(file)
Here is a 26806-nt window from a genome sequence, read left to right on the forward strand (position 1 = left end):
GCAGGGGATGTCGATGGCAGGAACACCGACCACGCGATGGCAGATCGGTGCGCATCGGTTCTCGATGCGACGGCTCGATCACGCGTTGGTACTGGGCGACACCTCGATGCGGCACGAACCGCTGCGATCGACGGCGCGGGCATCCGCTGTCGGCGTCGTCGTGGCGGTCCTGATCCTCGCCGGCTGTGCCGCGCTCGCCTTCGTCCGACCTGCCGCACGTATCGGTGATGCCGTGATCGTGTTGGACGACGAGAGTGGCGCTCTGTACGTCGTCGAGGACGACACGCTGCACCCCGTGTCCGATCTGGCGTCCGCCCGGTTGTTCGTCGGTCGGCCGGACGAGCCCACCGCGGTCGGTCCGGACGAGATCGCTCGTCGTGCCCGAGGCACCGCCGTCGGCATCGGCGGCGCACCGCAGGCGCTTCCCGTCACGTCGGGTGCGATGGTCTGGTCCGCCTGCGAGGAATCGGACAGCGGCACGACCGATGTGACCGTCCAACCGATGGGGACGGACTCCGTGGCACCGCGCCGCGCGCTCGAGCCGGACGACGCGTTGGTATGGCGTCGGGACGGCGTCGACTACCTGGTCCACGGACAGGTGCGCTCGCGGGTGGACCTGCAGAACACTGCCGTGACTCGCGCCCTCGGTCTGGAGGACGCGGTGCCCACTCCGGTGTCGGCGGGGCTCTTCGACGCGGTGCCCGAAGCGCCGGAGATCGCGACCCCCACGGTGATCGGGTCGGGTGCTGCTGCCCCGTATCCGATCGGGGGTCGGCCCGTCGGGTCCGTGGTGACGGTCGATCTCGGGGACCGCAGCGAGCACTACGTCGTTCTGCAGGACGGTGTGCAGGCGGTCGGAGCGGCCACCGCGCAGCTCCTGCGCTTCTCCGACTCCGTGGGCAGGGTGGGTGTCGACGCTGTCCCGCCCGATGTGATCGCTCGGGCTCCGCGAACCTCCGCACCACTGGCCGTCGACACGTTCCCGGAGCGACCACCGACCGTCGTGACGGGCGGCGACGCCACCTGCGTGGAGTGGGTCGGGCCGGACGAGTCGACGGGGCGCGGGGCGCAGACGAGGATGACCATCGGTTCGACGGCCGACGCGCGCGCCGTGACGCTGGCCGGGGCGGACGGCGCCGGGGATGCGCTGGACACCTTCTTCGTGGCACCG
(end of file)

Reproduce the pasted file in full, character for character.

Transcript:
Here is a 26806-nt window from a genome sequence, read left to right on the forward strand (position 1 = left end):
GCAGGGGATGTCGATGGCAGGAACACCGACCACGCGATGGCAGATCGGTGCGCATCGGTTCTCGATGCGACGGCTCGATCACGCGTTGGTACTGGGCGACACCTCGATGCGGCACGAACCGCTGCGATCGACGGCGCGGGCATCCGCTGTCGGCGTCGTCGTGGCGGTCCTGATCCTCGCCGGCTGTGCCGCGCTCGCCTTCGTCCGACCTGCCGCACGTATCGGTGATGCCGTGATCGTGTTGGACGACGAGAGTGGCGCTCTGTACGTCGTCGAGGACGACACGCTGCACCCCGTGTCCGATCTGGCGTCCGCCCGGTTGTTCGTCGGTCGGCCGGACGAGCCCACCGCGGTCGGTCCGGACGAGATCGCTCGTCGTGCCCGAGGCACCGCCGTCGGCATCGGCGGCGCACCGCAGGCGCTTCCCGTCACGTCGGGTGCGATGGTCTGGTCCGCCTGCGAGGAATCGGACAGCGGCACGACCGATGTGACCGTCCAACCGATGGGGACGGACTCCGTGGCACCGCGCCGCGCGCTCGAGCCGGACGACGCGTTGGTATGGCGTCGGGACGGCGTCGACTACCTGGTCCACGGACAGGTGCGCTCGCGGGTGGACCTGCAGAACACTGCCGTGACTCGCGCCCTCGGTCTGGAGGACGCGGTGCCCACTCCGGTGTCGGCGGGGCTCTTCGACGCGGTGCCCGAAGCGCCGGAGATCGCGACCCCCACGGTGATCGGGTCGGGTGCTGCTGCCCCGTATCCGATCGGGGGTCGGCCCGTCGGGTCCGTGGTGACGGTCGATCTCGGGGACCGCAGCGAGCACTACGTCGTTCTGCAGGACGGTGTGCAGGCGGTCGGAGCGGCCACCGCGCAGCTCCTGCGCTTCTCCGACTCCGTGGGCAGGGTGGGTGTCGACGCTGTCCCGCCCGATGTGATCGCTCGGGCTCCGCGAACCTCCGCACCACTGGCCGTCGACACGTTCCCGGAGCGACCACCGACCGTCGTGACGGGCGGCGACGCCACCTGCGTGGAGTGGGTCGGGCCGGACGAGTCGACGGGGCGCGGGGCGCAGACGAGGATGACCATCGGTTCGACGGCCGACGCGCGCGCCGTGACGCTGGCCGGGGCGGACGGCGCCGGGGATGCGCTGGACACCTTCTTCGTGGCACCG